FBI Granted Access to Benghazi Suspect in Tunisia
(WASHINGTON) — FBI agents investigating the Benghazi attack have been granted access a suspect who is currently being held in Tunisia. Ali Harzi was initially detained in Turkey after he posted information on a social media site about his involvement in the attack. Harzi was then extradited to his home country of Tunisia where he was being held in a jail. The FBI had been trying to gain access to him since last month.
After working through the diplomatic process the FBI will finally be able to interview him in the coming days.
Final arrangements are being made with the FBI and Tunisian authorities about how the interrogation will take place. Tunisian security officials are likely to be present during the questioning by the American agents.
U.S. Senators Lindsey Graham, R-S.C. and Saxby Chambliss, R-Ga., have been briefed on the issue from the FBI.
In a press release the Senators issued the following statement:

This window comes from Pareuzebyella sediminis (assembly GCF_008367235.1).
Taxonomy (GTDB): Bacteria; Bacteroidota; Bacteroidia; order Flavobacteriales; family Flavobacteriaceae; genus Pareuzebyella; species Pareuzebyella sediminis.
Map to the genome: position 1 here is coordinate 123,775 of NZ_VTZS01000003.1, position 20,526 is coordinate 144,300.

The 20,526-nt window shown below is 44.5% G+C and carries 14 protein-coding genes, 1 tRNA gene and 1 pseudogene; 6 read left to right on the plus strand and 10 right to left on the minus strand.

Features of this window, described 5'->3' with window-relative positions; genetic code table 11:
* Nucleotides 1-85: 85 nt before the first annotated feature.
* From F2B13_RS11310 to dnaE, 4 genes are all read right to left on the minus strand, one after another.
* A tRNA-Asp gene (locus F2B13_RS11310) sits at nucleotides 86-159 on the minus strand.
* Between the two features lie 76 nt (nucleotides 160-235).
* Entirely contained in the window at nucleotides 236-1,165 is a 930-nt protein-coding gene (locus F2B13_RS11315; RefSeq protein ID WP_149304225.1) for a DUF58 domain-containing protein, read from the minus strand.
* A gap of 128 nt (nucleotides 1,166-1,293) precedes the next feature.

“We are very pleased the Tunisian government is working with American investigators to allow in person access to Ali Ani al Harzi. Under this arrangement the interviews will be under Tunisian supervision and consistent with their sovereignty and meets the needs of our investigative team.
Allowing American investigators in person access will make the interview more meaningful and is a welcome breakthrough in our efforts to find the perpetrators of the Benghazi Consulate attacks. This tight collaboration between our countries shows the growing strength of our partnership.
It is unfortunate it has taken this long to get an in-person interview as time is of the essence in cases like this. We hope our interview of Ali Ani al Harzi will bear fruit and we can bring to justice those responsible for killing Ambassador Stevens and three other Americans.
Tunisia is where the Arab Spring began and these latest events reaffirm the growing alliance between our two countries. We look forward to working with the Tunisian government to strengthen the ties between our two countries.”
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